What if I dispute the costs of have been charged?

If you believe that we have made a mistake, please draw it to our attention immediately. If you feel that we have been treated unfairly in terms of costs charged, and we are unable to resolve the matter to your satisfaction, there are numerous avenues of complaint available to you.
For full details see:


 
 

When are additional costs charged?

We are able to charge a fixed-fee for our conveyancing services because we know what is required in a conveyancing transaction, and we can calculate the time and resources needed to effectively complete a standard conveyancing matter in normal circumstances.

Our conveyancing costs are fixed on the basis of the following assumptions:

  • The Contract of Sale remains unchanged between the day of sale and the day of settlement;
  • Any loan condition or other conditions in the Contract of Sale are satisfied by the due date specified in relation to the condition(s); and
  • The Contract of Sale is observed by all parties (i.e. there is no breach of the contract by either party).

Additional costs may be charged whenever the conveyancing transaction departs from the normal conveyancing process. Departures from the normal conveyancing process can occur in a number of ways, including:

  • Contract variationsVariations are changes made to the contract after the contract has been signed. These include changing the settlement date, nominating substitute or additional purchasers, change of names, deadline extensions and post-contract negotiations.
  • Non-standard requests and instructions – Where a client requires personal contact with our staff in circumstances that is beyond what is required for the completion of their conveyancing matter. Please see our Additional Costs Line Items for examples and information on these.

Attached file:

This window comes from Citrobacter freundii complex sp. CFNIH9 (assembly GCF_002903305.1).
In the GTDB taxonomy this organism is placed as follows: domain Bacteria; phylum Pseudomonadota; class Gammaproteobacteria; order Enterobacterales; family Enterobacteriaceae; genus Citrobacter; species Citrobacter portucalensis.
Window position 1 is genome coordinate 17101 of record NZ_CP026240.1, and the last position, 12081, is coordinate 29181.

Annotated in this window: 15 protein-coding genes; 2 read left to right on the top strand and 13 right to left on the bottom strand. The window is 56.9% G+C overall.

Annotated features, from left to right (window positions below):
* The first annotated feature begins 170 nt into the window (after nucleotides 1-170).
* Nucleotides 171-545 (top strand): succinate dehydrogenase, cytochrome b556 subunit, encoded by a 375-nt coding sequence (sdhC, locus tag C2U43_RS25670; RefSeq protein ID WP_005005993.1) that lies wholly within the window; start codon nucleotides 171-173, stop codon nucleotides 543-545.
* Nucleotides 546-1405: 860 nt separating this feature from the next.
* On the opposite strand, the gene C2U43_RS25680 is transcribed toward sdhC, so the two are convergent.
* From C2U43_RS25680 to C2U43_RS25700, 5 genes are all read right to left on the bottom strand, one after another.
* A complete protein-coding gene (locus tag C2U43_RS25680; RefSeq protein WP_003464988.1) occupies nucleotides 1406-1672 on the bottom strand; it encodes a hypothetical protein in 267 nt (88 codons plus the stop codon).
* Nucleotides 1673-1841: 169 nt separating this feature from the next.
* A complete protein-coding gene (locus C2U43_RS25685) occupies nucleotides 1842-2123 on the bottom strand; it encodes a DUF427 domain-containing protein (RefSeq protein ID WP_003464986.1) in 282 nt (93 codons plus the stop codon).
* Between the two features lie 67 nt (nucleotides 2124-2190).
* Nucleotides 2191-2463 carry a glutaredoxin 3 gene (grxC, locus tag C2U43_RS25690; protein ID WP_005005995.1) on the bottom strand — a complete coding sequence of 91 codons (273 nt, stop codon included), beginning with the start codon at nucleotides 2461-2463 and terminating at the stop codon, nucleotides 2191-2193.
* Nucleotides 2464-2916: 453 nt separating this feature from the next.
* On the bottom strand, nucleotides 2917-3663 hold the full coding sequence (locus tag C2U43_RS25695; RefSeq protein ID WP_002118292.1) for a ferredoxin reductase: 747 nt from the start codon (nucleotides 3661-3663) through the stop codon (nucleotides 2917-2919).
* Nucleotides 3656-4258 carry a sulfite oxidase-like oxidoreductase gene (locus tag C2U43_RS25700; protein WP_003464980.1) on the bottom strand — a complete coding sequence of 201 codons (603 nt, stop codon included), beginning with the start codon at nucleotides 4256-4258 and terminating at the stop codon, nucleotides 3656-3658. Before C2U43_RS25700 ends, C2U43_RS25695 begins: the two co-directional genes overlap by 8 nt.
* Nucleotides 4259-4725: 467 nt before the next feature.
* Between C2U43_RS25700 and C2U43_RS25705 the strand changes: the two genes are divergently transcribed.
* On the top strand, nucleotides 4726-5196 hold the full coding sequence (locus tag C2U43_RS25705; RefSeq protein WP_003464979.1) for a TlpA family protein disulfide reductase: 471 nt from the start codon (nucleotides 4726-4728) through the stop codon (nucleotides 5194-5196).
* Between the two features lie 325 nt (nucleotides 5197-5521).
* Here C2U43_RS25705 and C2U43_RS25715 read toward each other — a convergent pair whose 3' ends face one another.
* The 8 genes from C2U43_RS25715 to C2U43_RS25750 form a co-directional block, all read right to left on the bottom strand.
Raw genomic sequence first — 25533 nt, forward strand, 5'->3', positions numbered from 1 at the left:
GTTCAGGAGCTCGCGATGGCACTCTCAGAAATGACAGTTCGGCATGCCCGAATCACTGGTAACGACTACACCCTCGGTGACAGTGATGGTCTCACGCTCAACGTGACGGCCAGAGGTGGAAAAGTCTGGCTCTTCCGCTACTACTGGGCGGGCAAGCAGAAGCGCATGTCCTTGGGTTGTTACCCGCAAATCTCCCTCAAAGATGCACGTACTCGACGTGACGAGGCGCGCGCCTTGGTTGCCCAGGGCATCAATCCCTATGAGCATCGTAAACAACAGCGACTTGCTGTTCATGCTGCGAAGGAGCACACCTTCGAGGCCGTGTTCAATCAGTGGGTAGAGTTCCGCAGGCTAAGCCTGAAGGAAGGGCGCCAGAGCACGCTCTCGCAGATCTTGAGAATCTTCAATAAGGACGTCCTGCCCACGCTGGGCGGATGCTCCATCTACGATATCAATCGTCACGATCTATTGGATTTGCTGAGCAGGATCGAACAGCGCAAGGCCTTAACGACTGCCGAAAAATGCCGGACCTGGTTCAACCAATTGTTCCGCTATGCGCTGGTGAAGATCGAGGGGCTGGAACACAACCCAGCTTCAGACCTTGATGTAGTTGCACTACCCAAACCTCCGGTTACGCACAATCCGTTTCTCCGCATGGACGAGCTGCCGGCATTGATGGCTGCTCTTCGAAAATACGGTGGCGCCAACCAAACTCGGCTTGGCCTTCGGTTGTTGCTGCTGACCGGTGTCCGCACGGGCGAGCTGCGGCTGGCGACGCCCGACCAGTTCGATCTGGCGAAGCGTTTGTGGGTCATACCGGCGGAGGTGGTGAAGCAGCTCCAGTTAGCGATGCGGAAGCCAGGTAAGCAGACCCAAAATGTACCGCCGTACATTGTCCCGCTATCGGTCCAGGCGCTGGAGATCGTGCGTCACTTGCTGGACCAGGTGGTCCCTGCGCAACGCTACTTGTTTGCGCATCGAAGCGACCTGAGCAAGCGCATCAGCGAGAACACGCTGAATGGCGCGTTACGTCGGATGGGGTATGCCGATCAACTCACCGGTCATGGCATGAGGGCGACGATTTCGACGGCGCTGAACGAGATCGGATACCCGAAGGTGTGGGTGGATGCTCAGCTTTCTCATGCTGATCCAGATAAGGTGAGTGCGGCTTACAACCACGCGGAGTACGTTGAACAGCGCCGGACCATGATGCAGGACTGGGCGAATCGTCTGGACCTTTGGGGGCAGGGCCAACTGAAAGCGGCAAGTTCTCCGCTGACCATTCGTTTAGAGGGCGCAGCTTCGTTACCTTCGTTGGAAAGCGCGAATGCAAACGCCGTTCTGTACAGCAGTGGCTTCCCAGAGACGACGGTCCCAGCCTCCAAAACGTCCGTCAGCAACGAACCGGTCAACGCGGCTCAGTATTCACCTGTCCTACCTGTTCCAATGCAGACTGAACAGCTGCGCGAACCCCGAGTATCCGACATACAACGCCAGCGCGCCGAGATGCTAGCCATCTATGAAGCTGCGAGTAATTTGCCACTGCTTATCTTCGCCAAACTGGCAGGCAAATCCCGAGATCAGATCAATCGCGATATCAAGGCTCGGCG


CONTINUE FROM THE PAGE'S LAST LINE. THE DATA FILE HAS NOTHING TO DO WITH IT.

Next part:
• Mistakes – Mistakes made by other parties, and which create additional work to be performed on your behalf. (Of course, if we make a mistake we will not charge you for work associated with rectifying the situation.) Common examples include mistakes made on sale documents by real estate agents, incorrect payout figures provided by banks, banks causing settlement to “crash” (see our “Settlement FAQ” for more information on this), clients providing incorrect information which requires documents to be rectified.
  • Unforeseen situations – These can include death, bankruptcy, disputes or other issues that impact on the transaction and result in the need for additional work.

We say that additional costs “may” be charged, because we do not always charge for additional work, particularly if the additional work does not significantly impact on the time spent on your matter. A costs update email will be sent whenever additional costs are charged to make you aware, and to give you an opportunity to discuss.